“I told him that I didn’t want another brand,” recalls Ms. Rodriguez, who lives in the Chelsea neighborhood of Manhattan. “And I asked for a refund. He got rude, really obnoxious. ‘What’s the big deal? Choose another brand!’ “

With the contacts issue unresolved, her eyeglasses arrived two days later. But the frames appeared to be counterfeits and Ms. Rodriguez, a lifelong fan of Lafont, remembers that even the case seemed fake.

Soon after, she discovered that DecorMyEyes had charged her $487 — or an extra $125. When she and Mr. Russo spoke again, she asked about the overcharge and said she would return the frames.

“What the hell am I supposed to do with these glasses?” she recalls Mr. Russo shouting. “I ordered them from France specifically for you!”

“I’m going to contact my credit card company,” she told him, “and dispute the charge.”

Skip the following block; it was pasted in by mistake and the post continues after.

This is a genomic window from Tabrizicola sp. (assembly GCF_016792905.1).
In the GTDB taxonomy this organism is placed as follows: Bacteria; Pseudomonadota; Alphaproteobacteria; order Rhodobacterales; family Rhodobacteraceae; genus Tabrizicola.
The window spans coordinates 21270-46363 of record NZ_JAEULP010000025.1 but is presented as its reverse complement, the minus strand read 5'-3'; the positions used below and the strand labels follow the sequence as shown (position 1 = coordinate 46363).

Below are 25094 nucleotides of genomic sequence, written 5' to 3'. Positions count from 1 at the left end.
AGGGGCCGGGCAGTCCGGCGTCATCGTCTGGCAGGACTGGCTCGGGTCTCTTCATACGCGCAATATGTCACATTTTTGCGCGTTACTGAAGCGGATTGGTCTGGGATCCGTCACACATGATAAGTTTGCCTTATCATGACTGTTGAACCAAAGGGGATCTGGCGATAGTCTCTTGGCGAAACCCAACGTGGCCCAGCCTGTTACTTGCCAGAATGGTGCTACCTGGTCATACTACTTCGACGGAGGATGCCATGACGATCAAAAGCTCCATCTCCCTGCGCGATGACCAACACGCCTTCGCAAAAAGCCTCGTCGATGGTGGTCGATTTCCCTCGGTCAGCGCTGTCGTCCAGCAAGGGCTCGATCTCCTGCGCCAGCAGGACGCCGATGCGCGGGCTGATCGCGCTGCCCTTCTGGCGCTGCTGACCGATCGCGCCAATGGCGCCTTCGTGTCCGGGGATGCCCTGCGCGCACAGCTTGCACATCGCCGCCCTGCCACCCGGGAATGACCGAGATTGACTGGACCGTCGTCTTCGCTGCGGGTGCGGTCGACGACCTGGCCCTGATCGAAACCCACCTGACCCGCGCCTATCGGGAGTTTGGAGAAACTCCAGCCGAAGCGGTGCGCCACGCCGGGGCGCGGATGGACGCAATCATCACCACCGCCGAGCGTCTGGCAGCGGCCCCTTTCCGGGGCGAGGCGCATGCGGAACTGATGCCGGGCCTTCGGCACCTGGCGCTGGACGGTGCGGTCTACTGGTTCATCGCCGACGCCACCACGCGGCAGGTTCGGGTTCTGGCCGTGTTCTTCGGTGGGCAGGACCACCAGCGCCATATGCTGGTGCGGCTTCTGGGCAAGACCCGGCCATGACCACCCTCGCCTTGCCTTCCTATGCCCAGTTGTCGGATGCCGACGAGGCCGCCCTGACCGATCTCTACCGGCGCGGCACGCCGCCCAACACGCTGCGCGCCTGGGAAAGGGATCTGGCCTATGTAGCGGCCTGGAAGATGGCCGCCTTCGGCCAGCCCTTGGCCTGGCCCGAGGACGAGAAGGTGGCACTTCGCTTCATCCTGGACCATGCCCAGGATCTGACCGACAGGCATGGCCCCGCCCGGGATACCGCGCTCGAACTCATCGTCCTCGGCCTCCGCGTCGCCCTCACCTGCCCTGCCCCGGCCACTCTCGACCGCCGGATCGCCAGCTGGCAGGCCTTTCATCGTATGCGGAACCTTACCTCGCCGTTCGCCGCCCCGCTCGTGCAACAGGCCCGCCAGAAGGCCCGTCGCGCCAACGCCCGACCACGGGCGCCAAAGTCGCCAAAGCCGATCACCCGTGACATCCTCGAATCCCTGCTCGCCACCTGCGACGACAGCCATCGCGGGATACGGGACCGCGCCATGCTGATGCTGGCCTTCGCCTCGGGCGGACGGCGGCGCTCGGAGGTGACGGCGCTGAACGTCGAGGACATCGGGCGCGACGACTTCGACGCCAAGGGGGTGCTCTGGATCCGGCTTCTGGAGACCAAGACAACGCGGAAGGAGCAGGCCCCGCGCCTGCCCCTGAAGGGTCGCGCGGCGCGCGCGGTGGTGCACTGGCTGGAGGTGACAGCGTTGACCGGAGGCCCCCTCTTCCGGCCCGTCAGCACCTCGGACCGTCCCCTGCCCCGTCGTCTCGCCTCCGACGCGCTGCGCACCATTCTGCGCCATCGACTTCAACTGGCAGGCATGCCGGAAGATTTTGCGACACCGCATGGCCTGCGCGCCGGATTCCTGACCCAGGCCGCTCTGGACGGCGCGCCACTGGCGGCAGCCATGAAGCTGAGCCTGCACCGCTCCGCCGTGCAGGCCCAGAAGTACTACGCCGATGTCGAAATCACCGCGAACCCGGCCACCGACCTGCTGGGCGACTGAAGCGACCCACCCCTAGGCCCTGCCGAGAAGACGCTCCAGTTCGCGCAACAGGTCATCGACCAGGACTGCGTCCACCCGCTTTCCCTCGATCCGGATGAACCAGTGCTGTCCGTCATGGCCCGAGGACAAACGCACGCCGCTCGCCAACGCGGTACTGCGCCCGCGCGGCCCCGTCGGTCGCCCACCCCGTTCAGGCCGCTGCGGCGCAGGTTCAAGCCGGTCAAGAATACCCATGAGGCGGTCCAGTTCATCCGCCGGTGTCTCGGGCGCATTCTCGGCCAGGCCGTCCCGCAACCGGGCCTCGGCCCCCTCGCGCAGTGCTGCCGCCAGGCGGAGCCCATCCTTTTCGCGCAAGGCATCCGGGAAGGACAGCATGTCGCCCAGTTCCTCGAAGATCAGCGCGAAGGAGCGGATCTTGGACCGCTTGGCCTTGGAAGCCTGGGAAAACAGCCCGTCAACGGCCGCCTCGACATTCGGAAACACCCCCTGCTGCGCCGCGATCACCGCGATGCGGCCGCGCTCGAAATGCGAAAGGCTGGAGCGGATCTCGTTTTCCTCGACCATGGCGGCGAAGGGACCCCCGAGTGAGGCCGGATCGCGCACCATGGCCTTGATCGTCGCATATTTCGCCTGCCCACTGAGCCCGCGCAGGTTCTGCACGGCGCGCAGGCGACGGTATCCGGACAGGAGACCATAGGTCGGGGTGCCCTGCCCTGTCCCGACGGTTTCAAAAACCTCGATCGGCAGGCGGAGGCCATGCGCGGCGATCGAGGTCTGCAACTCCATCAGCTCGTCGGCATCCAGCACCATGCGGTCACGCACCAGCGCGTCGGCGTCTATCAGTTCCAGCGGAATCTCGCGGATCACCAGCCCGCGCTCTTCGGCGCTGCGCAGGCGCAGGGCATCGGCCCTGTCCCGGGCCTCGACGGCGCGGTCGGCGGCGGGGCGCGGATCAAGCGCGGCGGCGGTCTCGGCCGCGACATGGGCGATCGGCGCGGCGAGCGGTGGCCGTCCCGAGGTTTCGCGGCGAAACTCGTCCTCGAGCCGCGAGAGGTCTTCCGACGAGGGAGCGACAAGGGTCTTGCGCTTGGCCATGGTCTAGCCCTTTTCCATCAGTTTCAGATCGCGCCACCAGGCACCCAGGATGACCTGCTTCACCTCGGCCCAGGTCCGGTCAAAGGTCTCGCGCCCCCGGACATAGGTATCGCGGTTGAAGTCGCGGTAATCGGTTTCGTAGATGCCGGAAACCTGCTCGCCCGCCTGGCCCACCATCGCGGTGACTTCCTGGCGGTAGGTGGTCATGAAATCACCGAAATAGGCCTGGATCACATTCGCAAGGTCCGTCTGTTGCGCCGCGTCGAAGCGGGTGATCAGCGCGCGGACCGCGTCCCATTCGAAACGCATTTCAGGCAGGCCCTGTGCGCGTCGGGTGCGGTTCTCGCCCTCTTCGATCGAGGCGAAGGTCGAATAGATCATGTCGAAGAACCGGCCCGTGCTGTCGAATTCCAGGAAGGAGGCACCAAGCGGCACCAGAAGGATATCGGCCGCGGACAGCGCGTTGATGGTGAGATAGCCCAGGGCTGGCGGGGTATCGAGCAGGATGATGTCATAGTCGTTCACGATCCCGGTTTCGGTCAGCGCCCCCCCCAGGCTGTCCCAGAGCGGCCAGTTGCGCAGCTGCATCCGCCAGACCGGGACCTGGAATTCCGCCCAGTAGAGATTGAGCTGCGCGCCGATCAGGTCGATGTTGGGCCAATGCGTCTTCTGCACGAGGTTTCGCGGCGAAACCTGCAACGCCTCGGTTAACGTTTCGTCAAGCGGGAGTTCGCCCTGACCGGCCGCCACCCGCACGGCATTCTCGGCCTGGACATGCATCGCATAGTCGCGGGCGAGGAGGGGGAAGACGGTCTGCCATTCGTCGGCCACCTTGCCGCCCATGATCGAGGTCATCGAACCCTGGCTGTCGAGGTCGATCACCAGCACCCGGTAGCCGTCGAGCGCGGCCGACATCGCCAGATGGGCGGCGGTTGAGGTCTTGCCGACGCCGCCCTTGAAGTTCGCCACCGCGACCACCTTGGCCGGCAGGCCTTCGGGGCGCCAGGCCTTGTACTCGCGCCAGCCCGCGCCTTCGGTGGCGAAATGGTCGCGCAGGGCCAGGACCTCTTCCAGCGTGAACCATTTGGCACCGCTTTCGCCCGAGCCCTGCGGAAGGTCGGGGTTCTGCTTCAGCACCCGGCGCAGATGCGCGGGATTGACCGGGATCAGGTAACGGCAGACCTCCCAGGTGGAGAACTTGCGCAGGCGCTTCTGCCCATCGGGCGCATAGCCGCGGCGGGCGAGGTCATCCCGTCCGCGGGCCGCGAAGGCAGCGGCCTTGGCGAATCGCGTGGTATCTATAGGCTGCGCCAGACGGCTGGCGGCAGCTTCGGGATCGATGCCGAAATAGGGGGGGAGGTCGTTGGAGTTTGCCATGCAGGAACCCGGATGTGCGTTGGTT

Until that moment, Mr. Russo was merely ornery. Now he erupted.

“Listen, bitch,” he fumed, according to Ms. Rodriguez. “I know your address. I’m one bridge over” — a reference, it turned out, to the company’s office in Brooklyn. Then, she said, he threatened to find her and commit an act of sexual violence too graphic to describe in a newspaper. [NYT]

Introducing SilverScreen

Someone talking to me for the first time is usually struck by two things: How incredibly handsome I am, and how incredibly smart I am. If they can get over this, they’ll be struck by two more things: How much I love movies, and how much I love books.

Someone meeting Manoj for the first time is usually struck by two things: How much he loves movies, and how much he loves music. Ok, maybe they’ll also be struck by how smart he is. Whatever. That’s not the point.